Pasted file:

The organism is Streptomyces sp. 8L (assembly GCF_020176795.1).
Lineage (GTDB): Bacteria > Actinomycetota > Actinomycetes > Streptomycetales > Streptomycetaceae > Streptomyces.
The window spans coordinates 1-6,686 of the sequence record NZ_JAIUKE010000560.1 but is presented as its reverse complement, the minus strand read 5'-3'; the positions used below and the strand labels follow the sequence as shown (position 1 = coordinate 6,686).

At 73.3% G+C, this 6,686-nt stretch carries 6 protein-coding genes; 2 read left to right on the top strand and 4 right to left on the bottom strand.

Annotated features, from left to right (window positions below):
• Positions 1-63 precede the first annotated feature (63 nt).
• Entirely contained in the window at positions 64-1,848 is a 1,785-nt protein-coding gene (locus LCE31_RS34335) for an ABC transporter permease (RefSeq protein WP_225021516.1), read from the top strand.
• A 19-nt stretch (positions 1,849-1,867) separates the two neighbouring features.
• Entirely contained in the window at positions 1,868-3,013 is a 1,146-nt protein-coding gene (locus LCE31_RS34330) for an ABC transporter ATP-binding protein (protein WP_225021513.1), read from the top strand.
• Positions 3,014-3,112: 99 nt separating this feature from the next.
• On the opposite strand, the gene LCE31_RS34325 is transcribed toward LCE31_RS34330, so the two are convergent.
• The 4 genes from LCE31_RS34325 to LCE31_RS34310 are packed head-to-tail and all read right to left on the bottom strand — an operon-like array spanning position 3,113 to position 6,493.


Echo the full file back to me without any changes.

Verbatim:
The organism is Streptomyces sp. 8L (assembly GCF_020176795.1).
Lineage (GTDB): Bacteria > Actinomycetota > Actinomycetes > Streptomycetales > Streptomycetaceae > Streptomyces.
The window spans coordinates 1-6,686 of the sequence record NZ_JAIUKE010000560.1 but is presented as its reverse complement, the minus strand read 5'-3'; the positions used below and the strand labels follow the sequence as shown (position 1 = coordinate 6,686).

At 73.3% G+C, this 6,686-nt stretch carries 6 protein-coding genes; 2 read left to right on the top strand and 4 right to left on the bottom strand.

Annotated features, from left to right (window positions below):
• Positions 1-63 precede the first annotated feature (63 nt).
• Entirely contained in the window at positions 64-1,848 is a 1,785-nt protein-coding gene (locus LCE31_RS34335) for an ABC transporter permease (RefSeq protein WP_225021516.1), read from the top strand.
• A 19-nt stretch (positions 1,849-1,867) separates the two neighbouring features.
• Entirely contained in the window at positions 1,868-3,013 is a 1,146-nt protein-coding gene (locus LCE31_RS34330) for an ABC transporter ATP-binding protein (protein WP_225021513.1), read from the top strand.
• Positions 3,014-3,112: 99 nt separating this feature from the next.
• On the opposite strand, the gene LCE31_RS34325 is transcribed toward LCE31_RS34330, so the two are convergent.
• The 4 genes from LCE31_RS34325 to LCE31_RS34310 are packed head-to-tail and all read right to left on the bottom strand — an operon-like array spanning position 3,113 to position 6,493.